Kate Webb

A friend in need

Her thoughtful Go Went Gone sees the plight of refugees through the imaginative eyes of a retired academic in Berlin

The title of Jenny Erpenbeck’s Go Went Gone, and the autumnal tone of its beginning — a classics professor retires, leaving him at home raking leaves, mulling over memories of his wife and wondering about the body in a nearby lake — suggests that this will be a book of endings, something akin to Anita Brookner’s stories of self-absorbed people in the twilight of their lives.

But Richard, now professor emeritus, proves to be a more unpredictable character. Unlike many of Brookner’s loners, there is the strong force of history in him. A precarious beginning under fascism and war, then a life shaped by the GDR and its abrupt cessation in 1989, has left him and his circle of friends adrift in the new Germany. They have only memories of their vanished country and some sense that the place in which they now find themselves, with its advertised values of reason and law, is not all it’s cracked up to be. For a start, Richard’s pension is smaller than that of his West German compatriots. Not that he’s complaining. As a child versed in ‘proletarian internationalism’, he’s fully aware that, compared with many on the planet, he’s well off: ‘Richard knows he’s one of the very few people in this world who are in a position to take their pick of realities.’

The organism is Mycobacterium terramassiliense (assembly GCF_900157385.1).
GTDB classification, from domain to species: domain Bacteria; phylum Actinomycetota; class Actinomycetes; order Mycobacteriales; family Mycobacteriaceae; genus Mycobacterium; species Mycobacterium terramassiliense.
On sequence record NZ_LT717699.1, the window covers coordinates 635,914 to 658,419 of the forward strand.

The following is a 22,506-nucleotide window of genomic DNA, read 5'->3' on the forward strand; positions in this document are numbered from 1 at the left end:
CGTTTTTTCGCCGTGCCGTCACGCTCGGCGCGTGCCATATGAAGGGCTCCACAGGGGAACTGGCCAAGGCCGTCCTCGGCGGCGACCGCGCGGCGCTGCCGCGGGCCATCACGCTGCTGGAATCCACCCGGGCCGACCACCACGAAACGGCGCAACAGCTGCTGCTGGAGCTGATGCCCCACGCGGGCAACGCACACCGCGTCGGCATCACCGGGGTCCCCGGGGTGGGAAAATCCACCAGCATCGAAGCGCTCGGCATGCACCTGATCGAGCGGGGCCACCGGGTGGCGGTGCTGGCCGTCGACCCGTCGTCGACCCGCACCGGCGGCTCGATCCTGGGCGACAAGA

The question of what constitutes reality lies at the heart of Erpenbeck’s writing. In Go Went Gone she is at pains to show that what is often taken to be universal can be tendentious or dogmatically insisted upon, despite what ought to be glaring limitations. The body submerged in the lake and Richard’s interest in underground systems (escape routes from the Nazis, tunnels from the Middle Ages) suggest that beneath the ‘veneer’ of reality, much in life is hidden or suppressed.

When Richard watches a news programme about a protest tent city built by refugees in the middle of Berlin’s Oranienplatz, he realises that he has walked through the square without noticing this challenge to everyday life.

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